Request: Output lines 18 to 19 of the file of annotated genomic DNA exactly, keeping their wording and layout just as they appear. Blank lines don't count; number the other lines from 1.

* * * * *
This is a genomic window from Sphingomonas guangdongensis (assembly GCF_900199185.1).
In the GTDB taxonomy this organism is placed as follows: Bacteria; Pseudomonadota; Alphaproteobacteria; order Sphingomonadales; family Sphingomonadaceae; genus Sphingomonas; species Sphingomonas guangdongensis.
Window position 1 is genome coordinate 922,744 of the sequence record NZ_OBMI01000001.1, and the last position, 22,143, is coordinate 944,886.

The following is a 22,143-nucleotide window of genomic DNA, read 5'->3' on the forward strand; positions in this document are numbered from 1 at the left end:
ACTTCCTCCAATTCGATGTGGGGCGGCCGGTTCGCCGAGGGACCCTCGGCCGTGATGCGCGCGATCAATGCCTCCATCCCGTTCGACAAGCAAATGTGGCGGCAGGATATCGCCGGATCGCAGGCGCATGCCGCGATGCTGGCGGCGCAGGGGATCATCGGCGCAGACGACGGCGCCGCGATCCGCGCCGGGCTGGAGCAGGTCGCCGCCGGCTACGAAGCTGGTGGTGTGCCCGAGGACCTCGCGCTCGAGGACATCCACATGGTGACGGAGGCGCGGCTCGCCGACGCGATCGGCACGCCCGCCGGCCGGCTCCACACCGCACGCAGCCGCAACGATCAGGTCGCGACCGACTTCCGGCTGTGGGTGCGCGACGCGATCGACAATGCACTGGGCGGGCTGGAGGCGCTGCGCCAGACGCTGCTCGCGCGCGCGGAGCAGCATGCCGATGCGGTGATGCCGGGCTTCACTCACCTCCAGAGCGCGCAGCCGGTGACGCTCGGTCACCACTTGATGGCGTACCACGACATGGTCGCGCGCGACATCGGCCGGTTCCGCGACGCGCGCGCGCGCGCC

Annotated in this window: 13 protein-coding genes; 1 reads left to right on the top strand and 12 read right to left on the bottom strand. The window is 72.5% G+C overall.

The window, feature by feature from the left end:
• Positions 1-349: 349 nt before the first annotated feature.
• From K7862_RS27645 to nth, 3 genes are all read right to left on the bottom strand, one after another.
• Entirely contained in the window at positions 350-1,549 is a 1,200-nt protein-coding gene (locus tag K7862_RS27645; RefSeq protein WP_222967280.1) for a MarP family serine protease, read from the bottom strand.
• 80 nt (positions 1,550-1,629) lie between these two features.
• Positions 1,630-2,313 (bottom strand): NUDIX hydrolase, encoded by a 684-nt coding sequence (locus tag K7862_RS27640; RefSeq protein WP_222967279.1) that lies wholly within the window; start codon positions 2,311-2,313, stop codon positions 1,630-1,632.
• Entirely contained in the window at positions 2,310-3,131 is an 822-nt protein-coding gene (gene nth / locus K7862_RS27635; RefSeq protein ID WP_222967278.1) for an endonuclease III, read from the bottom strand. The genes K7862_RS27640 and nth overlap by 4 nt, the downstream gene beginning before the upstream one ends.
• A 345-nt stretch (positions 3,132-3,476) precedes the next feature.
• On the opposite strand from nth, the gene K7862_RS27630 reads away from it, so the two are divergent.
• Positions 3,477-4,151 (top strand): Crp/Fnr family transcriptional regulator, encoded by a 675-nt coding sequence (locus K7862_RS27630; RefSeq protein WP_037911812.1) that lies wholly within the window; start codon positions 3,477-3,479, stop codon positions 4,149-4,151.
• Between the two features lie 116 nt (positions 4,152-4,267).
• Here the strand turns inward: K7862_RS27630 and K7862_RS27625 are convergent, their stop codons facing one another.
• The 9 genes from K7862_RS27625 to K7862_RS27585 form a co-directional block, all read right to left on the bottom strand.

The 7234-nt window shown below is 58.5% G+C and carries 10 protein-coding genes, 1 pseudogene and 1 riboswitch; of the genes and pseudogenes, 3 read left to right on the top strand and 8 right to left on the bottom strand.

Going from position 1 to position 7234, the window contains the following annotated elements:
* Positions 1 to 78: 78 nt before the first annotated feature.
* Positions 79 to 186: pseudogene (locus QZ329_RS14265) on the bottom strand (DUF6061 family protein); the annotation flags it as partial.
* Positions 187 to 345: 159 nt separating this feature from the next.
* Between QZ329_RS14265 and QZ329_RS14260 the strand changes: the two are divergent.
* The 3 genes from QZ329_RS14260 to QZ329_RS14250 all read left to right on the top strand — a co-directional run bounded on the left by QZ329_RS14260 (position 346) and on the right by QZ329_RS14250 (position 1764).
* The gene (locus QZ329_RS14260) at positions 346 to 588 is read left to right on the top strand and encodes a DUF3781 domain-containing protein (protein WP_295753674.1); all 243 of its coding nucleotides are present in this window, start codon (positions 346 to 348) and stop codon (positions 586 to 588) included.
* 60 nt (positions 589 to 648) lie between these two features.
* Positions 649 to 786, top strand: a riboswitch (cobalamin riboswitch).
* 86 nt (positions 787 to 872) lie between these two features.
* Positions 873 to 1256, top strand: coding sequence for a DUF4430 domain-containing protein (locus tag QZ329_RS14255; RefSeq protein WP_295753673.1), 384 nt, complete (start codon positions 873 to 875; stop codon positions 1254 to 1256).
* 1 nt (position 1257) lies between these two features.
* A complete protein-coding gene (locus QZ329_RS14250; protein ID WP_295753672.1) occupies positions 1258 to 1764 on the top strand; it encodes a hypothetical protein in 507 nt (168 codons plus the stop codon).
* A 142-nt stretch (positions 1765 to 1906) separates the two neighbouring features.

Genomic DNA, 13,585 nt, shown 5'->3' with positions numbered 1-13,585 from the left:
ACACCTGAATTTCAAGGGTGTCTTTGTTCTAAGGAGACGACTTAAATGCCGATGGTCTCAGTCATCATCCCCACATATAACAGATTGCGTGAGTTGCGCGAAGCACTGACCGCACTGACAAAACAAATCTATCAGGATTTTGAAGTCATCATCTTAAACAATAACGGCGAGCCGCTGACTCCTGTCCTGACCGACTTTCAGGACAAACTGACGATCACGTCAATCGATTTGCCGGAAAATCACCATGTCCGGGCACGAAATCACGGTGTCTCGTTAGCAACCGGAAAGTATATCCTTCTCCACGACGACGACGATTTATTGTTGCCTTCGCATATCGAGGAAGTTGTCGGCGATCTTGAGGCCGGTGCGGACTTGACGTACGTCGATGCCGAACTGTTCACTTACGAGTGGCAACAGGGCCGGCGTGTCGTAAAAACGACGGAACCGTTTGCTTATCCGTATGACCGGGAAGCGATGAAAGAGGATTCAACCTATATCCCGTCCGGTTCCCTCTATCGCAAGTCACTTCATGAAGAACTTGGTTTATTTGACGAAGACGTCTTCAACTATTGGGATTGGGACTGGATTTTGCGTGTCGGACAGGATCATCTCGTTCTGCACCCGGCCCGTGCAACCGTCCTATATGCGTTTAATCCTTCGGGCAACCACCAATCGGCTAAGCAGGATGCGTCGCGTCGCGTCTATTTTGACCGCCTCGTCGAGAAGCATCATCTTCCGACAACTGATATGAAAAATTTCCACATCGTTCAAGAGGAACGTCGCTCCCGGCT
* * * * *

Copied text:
• Here the strand turns inward: K7862_RS27630 and K7862_RS27625 are convergent, their stop codons facing one another.
• The 9 genes from K7862_RS27625 to K7862_RS27585 form a co-directional block, all read right to left on the bottom strand.